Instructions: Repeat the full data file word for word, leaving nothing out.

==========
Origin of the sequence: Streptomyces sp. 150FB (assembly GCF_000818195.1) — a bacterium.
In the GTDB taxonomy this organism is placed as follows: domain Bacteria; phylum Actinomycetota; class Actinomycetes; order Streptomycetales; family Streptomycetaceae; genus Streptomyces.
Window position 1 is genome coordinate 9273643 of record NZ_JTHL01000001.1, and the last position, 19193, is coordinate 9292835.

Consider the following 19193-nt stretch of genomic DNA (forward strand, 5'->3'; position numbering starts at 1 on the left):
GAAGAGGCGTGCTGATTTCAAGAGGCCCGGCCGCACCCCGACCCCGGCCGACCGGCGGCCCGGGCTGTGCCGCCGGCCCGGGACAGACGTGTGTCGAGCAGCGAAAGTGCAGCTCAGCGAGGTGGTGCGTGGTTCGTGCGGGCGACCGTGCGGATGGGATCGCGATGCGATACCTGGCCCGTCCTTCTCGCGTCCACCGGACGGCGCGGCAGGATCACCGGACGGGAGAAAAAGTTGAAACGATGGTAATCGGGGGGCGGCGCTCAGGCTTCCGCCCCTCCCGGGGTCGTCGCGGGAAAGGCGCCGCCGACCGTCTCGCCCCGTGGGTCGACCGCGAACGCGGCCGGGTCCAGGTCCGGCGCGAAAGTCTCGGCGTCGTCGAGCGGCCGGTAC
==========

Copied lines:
Origin of the sequence: Streptomyces sp. 150FB (assembly GCF_000818195.1) — a bacterium.
In the GTDB taxonomy this organism is placed as follows: domain Bacteria; phylum Actinomycetota; class Actinomycetes; order Streptomycetales; family Streptomycetaceae; genus Streptomyces.
Window position 1 is genome coordinate 9273643 of record NZ_JTHL01000001.1, and the last position, 19193, is coordinate 9292835.

Consider the following 19193-nt stretch of genomic DNA (forward strand, 5'->3'; position numbering starts at 1 on the left):
GAAGAGGCGTGCTGATTTCAAGAGGCCCGGCCGCACCCCGACCCCGGCCGACCGGCGGCCCGGGCTGTGCCGCCGGCCCGGGACAGACGTGTGTCGAGCAGCGAAAGTGCAGCTCAGCGAGGTGGTGCGTGGTTCGTGCGGGCGACCGTGCGGATGGGATCGCGATGCGATACCTGGCCCGTCCTTCTCGCGTCCACCGGACGGCGCGGCAGGATCACCGGACGGGAGAAAAAGTTGAAACGATGGTAATCGGGGGGCGGCGCTCAGGCTTCCGCCCCTCCCGGGGTCGTCGCGGGAAAGGCGCCGCCGACCGTCTCGCCCCGTGGGTCGACCGCGAACGCGGCCGGGTCCAGGTCCGGCGCGAAAGTCTCGGCGTCGTCGAGCGGCCGGTAC